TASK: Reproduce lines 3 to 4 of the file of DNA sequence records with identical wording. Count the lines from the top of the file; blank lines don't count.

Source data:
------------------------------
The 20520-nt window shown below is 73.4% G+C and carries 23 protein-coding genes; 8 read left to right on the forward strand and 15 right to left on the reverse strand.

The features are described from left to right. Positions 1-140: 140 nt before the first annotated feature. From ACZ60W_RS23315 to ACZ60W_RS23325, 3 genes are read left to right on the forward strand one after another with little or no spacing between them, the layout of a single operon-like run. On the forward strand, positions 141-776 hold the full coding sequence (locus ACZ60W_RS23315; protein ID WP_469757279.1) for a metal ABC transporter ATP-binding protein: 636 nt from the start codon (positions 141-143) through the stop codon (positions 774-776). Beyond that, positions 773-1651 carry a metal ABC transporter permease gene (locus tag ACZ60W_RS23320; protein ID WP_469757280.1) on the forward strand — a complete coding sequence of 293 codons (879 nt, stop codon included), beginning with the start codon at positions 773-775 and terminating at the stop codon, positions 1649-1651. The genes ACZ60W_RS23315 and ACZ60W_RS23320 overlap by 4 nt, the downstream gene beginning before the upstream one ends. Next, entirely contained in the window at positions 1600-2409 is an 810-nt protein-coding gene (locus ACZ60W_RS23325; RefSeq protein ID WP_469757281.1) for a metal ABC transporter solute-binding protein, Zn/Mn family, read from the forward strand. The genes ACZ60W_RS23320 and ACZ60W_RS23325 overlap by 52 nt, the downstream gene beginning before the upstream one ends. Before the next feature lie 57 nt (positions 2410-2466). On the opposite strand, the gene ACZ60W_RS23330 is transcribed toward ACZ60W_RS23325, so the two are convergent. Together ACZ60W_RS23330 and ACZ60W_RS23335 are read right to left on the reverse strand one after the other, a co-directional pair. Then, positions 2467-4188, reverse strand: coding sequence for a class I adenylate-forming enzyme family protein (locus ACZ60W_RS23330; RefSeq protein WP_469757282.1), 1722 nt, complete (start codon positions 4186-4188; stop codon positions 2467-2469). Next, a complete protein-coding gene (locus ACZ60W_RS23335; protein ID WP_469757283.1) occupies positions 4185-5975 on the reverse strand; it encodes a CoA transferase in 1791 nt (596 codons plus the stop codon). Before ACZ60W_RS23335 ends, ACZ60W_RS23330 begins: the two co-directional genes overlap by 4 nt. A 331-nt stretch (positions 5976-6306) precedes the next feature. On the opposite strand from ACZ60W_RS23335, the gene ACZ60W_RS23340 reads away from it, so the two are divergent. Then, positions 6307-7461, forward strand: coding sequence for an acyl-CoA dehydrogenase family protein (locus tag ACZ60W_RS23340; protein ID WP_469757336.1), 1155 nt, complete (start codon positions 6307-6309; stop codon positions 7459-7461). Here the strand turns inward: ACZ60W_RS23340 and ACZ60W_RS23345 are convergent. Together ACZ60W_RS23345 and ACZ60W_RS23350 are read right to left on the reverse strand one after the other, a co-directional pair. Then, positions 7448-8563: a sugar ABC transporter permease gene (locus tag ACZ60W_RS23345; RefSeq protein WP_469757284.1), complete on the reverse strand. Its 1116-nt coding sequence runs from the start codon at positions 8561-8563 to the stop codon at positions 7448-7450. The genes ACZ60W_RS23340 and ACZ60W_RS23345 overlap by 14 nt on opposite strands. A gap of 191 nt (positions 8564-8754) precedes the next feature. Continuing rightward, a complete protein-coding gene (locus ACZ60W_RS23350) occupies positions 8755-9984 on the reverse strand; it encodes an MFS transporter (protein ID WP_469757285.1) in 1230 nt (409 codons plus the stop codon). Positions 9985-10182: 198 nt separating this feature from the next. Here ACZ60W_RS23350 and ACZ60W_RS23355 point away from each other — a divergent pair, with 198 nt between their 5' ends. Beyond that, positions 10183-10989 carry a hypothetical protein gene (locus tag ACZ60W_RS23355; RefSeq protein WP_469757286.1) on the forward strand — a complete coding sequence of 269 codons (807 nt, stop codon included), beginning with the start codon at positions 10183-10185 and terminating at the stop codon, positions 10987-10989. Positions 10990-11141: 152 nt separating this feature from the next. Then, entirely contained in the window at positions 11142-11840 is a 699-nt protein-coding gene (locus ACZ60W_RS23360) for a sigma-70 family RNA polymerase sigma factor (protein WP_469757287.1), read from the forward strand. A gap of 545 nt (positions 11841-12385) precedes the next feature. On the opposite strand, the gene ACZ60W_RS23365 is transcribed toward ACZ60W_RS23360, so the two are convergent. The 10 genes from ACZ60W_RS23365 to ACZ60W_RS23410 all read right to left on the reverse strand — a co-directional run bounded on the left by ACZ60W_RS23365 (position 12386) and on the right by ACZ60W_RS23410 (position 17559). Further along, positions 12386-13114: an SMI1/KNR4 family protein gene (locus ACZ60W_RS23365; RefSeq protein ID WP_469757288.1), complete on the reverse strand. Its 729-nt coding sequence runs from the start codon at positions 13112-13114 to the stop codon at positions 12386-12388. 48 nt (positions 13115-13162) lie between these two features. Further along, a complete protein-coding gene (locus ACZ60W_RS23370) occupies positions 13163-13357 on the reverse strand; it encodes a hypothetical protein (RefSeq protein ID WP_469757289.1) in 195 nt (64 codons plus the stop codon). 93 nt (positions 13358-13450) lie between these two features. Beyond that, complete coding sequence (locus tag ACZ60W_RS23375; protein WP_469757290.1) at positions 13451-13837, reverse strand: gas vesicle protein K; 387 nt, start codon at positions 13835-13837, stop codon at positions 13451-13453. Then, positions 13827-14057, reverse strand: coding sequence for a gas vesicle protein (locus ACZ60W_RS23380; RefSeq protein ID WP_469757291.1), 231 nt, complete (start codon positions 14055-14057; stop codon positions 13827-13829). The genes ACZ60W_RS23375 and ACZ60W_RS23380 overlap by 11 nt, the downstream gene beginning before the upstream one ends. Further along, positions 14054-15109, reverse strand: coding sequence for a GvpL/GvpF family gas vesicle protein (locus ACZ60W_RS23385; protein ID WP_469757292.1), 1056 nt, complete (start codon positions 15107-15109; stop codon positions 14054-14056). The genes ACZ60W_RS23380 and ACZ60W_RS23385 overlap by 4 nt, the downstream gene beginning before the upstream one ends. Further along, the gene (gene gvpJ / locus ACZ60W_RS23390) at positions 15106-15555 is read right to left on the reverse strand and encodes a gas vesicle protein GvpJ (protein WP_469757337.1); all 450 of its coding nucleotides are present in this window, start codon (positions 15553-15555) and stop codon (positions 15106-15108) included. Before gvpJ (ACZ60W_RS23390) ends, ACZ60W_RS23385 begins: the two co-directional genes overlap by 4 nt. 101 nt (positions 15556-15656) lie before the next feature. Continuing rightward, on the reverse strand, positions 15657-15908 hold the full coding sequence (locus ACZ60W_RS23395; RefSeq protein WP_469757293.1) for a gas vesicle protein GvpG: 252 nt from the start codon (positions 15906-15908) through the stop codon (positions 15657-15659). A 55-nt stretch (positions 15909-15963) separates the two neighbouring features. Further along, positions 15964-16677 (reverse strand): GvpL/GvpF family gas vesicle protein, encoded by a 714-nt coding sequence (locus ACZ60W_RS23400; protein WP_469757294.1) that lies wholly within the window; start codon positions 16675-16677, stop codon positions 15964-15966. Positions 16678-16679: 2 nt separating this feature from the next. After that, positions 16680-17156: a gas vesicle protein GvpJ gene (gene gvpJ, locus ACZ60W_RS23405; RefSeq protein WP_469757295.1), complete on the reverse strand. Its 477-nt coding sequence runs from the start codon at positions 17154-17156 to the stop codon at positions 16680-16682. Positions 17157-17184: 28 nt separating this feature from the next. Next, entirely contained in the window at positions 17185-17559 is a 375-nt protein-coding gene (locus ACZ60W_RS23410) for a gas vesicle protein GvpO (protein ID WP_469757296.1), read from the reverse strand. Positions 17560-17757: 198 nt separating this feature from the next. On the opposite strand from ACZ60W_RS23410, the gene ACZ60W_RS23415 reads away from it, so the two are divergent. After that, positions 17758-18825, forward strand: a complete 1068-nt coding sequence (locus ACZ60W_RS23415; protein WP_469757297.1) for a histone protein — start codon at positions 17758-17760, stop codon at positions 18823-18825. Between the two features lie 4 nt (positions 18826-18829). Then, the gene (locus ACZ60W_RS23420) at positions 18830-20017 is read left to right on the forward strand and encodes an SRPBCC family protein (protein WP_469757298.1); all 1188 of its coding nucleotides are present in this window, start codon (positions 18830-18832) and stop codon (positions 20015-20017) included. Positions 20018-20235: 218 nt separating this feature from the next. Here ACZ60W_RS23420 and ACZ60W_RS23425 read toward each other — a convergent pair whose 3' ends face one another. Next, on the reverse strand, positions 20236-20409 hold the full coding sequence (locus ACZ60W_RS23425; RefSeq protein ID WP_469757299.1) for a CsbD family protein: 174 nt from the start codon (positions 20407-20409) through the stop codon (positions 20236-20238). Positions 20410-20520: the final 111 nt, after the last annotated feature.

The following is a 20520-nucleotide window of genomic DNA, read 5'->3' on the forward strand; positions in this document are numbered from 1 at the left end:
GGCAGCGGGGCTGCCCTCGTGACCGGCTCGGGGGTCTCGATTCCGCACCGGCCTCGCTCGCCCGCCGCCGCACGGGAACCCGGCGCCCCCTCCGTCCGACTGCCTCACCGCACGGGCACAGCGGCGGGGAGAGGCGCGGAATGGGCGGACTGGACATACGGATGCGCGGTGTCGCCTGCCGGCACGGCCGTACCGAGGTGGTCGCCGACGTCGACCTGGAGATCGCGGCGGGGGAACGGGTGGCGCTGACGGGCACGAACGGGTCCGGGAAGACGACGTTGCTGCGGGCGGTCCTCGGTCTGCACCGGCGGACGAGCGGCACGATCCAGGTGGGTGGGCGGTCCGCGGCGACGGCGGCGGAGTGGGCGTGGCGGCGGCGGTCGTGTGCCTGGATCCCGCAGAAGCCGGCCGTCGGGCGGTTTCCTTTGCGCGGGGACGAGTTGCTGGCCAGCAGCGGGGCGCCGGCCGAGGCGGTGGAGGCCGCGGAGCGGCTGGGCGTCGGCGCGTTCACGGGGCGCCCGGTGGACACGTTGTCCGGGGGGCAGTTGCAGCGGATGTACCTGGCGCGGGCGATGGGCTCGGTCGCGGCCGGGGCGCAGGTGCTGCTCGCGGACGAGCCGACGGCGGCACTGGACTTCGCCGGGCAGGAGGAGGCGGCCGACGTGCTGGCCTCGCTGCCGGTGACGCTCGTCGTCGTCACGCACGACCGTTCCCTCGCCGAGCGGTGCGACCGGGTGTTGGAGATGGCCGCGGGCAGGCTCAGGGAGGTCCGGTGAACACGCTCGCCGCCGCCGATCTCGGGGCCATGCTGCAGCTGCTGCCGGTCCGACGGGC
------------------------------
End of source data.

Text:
The following is a 20520-nucleotide window of genomic DNA, read 5'->3' on the forward strand; positions in this document are numbered from 1 at the left end:
GGCAGCGGGGCTGCCCTCGTGACCGGCTCGGGGGTCTCGATTCCGCACCGGCCTCGCTCGCCCGCCGCCGCACGGGAACCCGGCGCCCCCTCCGTCCGACTGCCTCACCGCACGGGCACAGCGGCGGGGAGAGGCGCGGAATGGGCGGACTGGACATACGGATGCGCGGTGTCGCCTGCCGGCACGGCCGTACCGAGGTGGTCGCCGACGTCGACCTGGAGATCGCGGCGGGGGAACGGGTGGCGCTGACGGGCACGAACGGGTCCGGGAAGACGACGTTGCTGCGGGCGGTCCTCGGTCTGCACCGGCGGACGAGCGGCACGATCCAGGTGGGTGGGCGGTCCGCGGCGACGGCGGCGGAGTGGGCGTGGCGGCGGCGGTCGTGTGCCTGGATCCCGCAGAAGCCGGCCGTCGGGCGGTTTCCTTTGCGCGGGGACGAGTTGCTGGCCAGCAGCGGGGCGCCGGCCGAGGCGGTGGAGGCCGCGGAGCGGCTGGGCGTCGGCGCGTTCACGGGGCGCCCGGTGGACACGTTGTCCGGGGGGCAGTTGCAGCGGATGTACCTGGCGCGGGCGATGGGCTCGGTCGCGGCCGGGGCGCAGGTGCTGCTCGCGGACGAGCCGACGGCGGCACTGGACTTCGCCGGGCAGGAGGAGGCGGCCGACGTGCTGGCCTCGCTGCCGGTGACGCTCGTCGTCGTCACGCACGACCGTTCCCTCGCCGAGCGGTGCGACCGGGTGTTGGAGATGGCCGCGGGCAGGCTCAGGGAGGTCCGGTGAACACGCTCGCCGCCGCCGATCTCGGGGCCATGCTGCAGCTGCTGCCGGTCCGACGGGC